The release has had two different artworks, the first one, for the independent first release, featured a red starfish taken from the illustrations of German naturalist Ernst Haeckel. When it was released later through TRANSLATION LOSS RECORDS, they used a new artwork drawn by Sam Kieth, an illustrator you might know from his work on several famous comic books published by DC Comics. That same illustration will be used again for the 2021 re-release. Here’s what it looks like:
It still is a starfish somehow, but way more gruesome. While the design is that of a human hand, it has 5 branches, like the original starfish. Notice the mouth at the center of the palm, and the eyes at the end of every finger, just like with starfish (For those who may be wondering about eyes on starfish, they actually have sensitive cells akin to eyes at the end of their arms). The whole of the body is covered in something that could either be algae or anything strange one might think of if they left something rot out at sea.
Let’s get to the tracklist, which is interesting as well, as it refers to real places, events and aquatic species (more on that later):
1. Panthalassa (Lampetra Tridentata)
2. La Brea Tar Pits (Pseudomonas Putida)
3. Sutterville (Vibrio Cholerae)
4. Dead Man Slough (Pacifastacus Leniusculus)
5. Throwing a Donner Party at Sea (Physeter Catodon)
6. Sevengill (Notorynchus Cepedianus)
7. Mormon Island (Alluvial Au)
8. Blue Linckia (Linckia Laevigata)
9. Emerald Bay (Prionace Glauca)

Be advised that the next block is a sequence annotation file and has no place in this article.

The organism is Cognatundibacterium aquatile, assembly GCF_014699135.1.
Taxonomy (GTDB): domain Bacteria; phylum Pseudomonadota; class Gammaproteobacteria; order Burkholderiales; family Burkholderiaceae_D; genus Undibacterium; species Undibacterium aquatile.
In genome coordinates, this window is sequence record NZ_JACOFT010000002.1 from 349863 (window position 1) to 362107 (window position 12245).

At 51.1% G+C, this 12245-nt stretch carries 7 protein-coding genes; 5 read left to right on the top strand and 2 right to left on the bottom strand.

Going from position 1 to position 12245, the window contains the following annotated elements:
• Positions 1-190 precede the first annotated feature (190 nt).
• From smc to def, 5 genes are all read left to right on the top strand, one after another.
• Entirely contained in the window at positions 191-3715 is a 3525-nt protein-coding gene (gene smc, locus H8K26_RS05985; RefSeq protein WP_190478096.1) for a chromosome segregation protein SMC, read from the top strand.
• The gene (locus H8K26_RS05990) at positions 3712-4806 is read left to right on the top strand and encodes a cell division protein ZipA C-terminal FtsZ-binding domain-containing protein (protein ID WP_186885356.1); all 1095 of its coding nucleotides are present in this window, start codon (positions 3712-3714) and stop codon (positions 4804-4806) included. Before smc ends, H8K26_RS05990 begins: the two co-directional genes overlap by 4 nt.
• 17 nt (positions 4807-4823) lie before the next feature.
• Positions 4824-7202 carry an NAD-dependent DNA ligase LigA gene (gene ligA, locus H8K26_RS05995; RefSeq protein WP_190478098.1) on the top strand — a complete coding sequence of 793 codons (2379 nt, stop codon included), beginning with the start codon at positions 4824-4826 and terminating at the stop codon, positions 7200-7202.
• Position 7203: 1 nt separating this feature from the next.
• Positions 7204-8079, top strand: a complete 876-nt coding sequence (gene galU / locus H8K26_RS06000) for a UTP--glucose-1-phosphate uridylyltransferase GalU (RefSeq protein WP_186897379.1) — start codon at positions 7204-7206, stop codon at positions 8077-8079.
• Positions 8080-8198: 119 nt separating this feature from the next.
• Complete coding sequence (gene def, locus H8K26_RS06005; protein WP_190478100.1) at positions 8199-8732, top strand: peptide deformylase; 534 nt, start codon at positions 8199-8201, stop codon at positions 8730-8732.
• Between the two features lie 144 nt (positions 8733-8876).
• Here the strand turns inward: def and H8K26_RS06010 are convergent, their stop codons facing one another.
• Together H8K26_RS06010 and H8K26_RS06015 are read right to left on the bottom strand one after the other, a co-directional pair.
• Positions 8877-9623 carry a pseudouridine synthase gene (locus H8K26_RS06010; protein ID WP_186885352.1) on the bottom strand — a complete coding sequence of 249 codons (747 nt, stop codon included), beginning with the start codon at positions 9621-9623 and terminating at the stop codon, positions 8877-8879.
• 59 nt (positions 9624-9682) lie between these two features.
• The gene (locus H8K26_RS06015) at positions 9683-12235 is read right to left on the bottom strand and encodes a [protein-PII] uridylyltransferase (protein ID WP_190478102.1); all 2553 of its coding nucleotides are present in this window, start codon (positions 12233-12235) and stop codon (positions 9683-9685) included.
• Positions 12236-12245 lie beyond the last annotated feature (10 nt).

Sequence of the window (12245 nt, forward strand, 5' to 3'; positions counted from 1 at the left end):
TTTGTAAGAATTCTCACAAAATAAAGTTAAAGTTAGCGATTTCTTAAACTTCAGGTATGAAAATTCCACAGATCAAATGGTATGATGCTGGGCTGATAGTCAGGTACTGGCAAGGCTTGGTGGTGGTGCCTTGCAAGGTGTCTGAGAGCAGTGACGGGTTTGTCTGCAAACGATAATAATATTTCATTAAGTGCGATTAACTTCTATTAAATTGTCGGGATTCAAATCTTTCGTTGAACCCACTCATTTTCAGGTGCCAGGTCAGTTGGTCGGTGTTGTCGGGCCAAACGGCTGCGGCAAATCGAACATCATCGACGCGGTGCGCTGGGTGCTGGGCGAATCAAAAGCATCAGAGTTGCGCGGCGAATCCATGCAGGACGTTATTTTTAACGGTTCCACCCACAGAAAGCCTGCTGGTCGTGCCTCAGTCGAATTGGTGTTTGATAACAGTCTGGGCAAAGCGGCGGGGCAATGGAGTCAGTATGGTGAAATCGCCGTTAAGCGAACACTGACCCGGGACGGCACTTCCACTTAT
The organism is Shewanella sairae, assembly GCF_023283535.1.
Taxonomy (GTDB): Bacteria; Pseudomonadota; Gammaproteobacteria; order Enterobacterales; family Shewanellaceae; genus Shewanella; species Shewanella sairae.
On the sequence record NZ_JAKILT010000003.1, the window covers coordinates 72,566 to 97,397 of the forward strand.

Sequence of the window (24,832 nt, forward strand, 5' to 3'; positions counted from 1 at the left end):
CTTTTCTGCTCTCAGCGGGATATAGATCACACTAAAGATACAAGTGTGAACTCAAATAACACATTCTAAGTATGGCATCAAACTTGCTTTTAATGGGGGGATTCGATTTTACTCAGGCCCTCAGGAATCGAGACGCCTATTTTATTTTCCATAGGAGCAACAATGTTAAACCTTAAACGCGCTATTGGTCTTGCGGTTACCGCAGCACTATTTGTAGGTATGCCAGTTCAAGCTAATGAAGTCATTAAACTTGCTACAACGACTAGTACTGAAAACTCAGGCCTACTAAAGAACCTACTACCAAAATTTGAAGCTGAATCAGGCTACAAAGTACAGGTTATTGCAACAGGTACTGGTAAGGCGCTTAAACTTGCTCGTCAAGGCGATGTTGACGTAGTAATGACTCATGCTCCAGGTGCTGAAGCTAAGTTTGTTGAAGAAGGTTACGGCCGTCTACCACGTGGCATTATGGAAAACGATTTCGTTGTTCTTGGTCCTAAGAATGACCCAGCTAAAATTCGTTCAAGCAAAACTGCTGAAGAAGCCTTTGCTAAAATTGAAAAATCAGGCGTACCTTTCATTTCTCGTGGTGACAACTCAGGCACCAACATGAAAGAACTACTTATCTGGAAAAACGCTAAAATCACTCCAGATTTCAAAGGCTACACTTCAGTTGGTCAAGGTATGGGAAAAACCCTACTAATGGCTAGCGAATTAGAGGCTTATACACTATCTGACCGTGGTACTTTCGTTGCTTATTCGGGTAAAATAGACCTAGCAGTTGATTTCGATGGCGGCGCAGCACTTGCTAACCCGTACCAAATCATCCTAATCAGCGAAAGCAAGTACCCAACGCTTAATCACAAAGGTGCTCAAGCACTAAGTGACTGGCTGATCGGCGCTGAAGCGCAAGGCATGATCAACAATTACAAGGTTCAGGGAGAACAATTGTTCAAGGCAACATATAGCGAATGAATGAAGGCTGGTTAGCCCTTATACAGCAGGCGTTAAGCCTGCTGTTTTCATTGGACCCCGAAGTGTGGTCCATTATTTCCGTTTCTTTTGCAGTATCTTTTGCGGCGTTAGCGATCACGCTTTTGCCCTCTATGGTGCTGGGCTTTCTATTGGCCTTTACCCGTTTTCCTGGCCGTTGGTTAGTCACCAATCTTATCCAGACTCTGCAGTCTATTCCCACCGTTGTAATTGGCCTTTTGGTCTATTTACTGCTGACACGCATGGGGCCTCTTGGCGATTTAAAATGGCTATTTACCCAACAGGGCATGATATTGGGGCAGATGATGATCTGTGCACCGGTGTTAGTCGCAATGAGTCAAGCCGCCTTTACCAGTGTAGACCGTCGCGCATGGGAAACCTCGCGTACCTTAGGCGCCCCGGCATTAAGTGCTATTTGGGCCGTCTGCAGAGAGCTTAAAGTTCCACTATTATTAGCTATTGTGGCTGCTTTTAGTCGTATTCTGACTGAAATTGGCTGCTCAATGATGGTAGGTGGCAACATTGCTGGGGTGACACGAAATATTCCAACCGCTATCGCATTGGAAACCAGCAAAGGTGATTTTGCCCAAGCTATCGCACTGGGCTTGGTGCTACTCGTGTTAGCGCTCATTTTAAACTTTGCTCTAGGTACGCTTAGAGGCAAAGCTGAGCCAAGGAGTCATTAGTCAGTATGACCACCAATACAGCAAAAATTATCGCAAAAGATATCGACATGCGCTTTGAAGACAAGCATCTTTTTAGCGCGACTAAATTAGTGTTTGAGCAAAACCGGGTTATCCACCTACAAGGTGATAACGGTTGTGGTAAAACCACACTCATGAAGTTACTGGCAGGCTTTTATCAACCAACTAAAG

10. Rubicon Wall (Acipenser Transmontanus)
The whole ensemble of those tracks seem to be telling the story of a person who was stranded at sea, left there alonefor along time, changed, and become a sea creature itself. I’ve always loved the lyrics of the album, so let’s get more onto that as well.
It would not be nice to tell you about all this without listening a little to what this is about. Have a try of the first song:
- Panthalassa (Lampetra Tridentata)
Panthalassa was the superocean that surronded Pangea, by the end of the Palaeozoic (250 million years ago). Lampetra tridentata is the Pacific lamprey, a parasitic fish with an interesting dentition, if anyone’s curious enough to look it up.
This first song has an eerie intro that leads us into typical doomy parts, and alternate between heavy segments and calmer ones, with cello and trumpet all around. It tells the story of the commander of a ship that appears to get lost at sea, sucked in by the chants of lampreys that act as Greek sirens, enchanting sailors to their deaths. Stranded, at sea, we follow our character into the next song.